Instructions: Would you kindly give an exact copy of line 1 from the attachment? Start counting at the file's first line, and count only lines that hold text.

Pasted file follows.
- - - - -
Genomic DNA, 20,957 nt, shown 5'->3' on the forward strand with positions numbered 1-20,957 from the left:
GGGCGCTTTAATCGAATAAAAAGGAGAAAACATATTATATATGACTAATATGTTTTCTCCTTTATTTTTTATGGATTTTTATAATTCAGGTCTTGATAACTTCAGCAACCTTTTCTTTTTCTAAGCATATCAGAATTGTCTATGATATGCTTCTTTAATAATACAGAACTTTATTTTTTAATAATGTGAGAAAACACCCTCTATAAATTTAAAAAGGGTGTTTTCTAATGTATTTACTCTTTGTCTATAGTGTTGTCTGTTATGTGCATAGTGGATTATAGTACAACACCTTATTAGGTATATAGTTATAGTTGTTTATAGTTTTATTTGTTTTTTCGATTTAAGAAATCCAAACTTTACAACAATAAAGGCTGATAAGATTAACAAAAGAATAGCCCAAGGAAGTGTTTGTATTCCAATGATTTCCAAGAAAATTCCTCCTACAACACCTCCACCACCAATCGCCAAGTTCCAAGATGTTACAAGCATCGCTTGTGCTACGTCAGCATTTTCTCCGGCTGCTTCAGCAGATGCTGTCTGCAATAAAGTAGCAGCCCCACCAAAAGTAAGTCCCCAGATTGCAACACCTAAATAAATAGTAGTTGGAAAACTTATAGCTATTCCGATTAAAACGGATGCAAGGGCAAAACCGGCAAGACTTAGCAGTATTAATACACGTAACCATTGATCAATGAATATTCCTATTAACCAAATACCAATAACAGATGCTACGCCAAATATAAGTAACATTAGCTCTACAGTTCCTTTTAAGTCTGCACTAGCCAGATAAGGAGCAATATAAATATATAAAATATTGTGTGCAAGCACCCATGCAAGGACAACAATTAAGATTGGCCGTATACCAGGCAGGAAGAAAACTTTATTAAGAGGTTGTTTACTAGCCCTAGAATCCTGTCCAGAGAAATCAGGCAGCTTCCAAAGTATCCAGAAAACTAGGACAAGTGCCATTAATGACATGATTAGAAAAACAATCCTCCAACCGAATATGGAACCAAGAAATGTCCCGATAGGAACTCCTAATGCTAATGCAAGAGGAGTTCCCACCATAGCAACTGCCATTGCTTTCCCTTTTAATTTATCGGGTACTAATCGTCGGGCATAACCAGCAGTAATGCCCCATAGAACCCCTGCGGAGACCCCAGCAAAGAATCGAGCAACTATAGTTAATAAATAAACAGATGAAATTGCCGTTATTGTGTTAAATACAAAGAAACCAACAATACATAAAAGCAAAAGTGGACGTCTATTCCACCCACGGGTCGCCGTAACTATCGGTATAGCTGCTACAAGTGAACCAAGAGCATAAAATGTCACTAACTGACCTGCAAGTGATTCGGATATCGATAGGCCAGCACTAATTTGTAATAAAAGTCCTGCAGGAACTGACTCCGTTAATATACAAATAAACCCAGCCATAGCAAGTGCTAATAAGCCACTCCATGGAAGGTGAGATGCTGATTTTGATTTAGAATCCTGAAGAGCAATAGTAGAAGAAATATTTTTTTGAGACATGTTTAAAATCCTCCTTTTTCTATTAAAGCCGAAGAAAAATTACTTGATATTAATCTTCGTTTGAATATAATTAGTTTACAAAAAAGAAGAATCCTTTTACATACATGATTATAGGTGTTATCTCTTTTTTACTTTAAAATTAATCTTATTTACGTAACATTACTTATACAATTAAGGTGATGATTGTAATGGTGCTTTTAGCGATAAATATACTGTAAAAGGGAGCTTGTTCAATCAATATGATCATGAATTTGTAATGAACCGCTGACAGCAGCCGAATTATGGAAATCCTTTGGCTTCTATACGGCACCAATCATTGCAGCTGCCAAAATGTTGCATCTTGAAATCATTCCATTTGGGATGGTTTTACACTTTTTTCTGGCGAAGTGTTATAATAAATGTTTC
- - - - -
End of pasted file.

Genomic DNA, 20,957 nt, shown 5'->3' on the forward strand with positions numbered 1-20,957 from the left: